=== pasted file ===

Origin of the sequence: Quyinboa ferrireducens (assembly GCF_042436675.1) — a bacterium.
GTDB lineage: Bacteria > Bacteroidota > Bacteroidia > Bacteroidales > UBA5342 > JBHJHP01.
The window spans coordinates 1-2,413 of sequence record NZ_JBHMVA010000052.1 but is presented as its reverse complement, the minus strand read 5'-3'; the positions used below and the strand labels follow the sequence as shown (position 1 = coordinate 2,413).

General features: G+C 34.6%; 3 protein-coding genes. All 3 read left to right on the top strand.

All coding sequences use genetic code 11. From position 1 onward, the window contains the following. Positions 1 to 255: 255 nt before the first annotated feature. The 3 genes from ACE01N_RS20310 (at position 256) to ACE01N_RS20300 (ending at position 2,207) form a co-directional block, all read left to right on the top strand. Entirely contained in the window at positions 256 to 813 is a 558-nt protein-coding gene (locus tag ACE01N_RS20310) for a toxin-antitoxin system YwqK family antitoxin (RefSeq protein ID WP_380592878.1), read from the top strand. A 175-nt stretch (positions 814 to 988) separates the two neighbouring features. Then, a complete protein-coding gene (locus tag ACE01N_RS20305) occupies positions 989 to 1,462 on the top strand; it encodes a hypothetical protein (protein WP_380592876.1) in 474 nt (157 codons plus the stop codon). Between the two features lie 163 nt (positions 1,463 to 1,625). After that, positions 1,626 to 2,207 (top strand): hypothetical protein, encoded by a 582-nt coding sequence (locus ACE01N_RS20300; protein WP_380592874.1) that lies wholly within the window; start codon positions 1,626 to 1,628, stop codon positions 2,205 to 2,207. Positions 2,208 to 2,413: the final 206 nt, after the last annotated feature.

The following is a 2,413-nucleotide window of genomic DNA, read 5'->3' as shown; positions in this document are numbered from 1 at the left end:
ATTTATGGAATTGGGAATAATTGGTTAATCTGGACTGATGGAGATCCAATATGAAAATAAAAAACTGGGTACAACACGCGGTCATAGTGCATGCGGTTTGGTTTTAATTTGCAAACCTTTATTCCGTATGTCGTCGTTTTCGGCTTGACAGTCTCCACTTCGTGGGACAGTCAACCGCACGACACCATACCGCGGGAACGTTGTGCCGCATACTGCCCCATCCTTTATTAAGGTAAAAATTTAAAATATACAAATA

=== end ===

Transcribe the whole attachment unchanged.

Origin of the sequence: Quyinboa ferrireducens (assembly GCF_042436675.1) — a bacterium.
GTDB lineage: Bacteria > Bacteroidota > Bacteroidia > Bacteroidales > UBA5342 > JBHJHP01.
The window spans coordinates 1-2,413 of sequence record NZ_JBHMVA010000052.1 but is presented as its reverse complement, the minus strand read 5'-3'; the positions used below and the strand labels follow the sequence as shown (position 1 = coordinate 2,413).

General features: G+C 34.6%; 3 protein-coding genes. All 3 read left to right on the top strand.

All coding sequences use genetic code 11. From position 1 onward, the window contains the following. Positions 1 to 255: 255 nt before the first annotated feature. The 3 genes from ACE01N_RS20310 (at position 256) to ACE01N_RS20300 (ending at position 2,207) form a co-directional block, all read left to right on the top strand. Entirely contained in the window at positions 256 to 813 is a 558-nt protein-coding gene (locus tag ACE01N_RS20310) for a toxin-antitoxin system YwqK family antitoxin (RefSeq protein ID WP_380592878.1), read from the top strand. A 175-nt stretch (positions 814 to 988) separates the two neighbouring features. Then, a complete protein-coding gene (locus tag ACE01N_RS20305) occupies positions 989 to 1,462 on the top strand; it encodes a hypothetical protein (protein WP_380592876.1) in 474 nt (157 codons plus the stop codon). Between the two features lie 163 nt (positions 1,463 to 1,625). After that, positions 1,626 to 2,207 (top strand): hypothetical protein, encoded by a 582-nt coding sequence (locus ACE01N_RS20300; protein WP_380592874.1) that lies wholly within the window; start codon positions 1,626 to 1,628, stop codon positions 2,205 to 2,207. Positions 2,208 to 2,413: the final 206 nt, after the last annotated feature.

The following is a 2,413-nucleotide window of genomic DNA, read 5'->3' as shown; positions in this document are numbered from 1 at the left end:
ATTTATGGAATTGGGAATAATTGGTTAATCTGGACTGATGGAGATCCAATATGAAAATAAAAAACTGGGTACAACACGCGGTCATAGTGCATGCGGTTTGGTTTTAATTTGCAAACCTTTATTCCGTATGTCGTCGTTTTCGGCTTGACAGTCTCCACTTCGTGGGACAGTCAACCGCACGACACCATACCGCGGGAACGTTGTGCCGCATACTGCCCCATCCTTTATTAAGGTAAAAATTTAAAATATACAAATA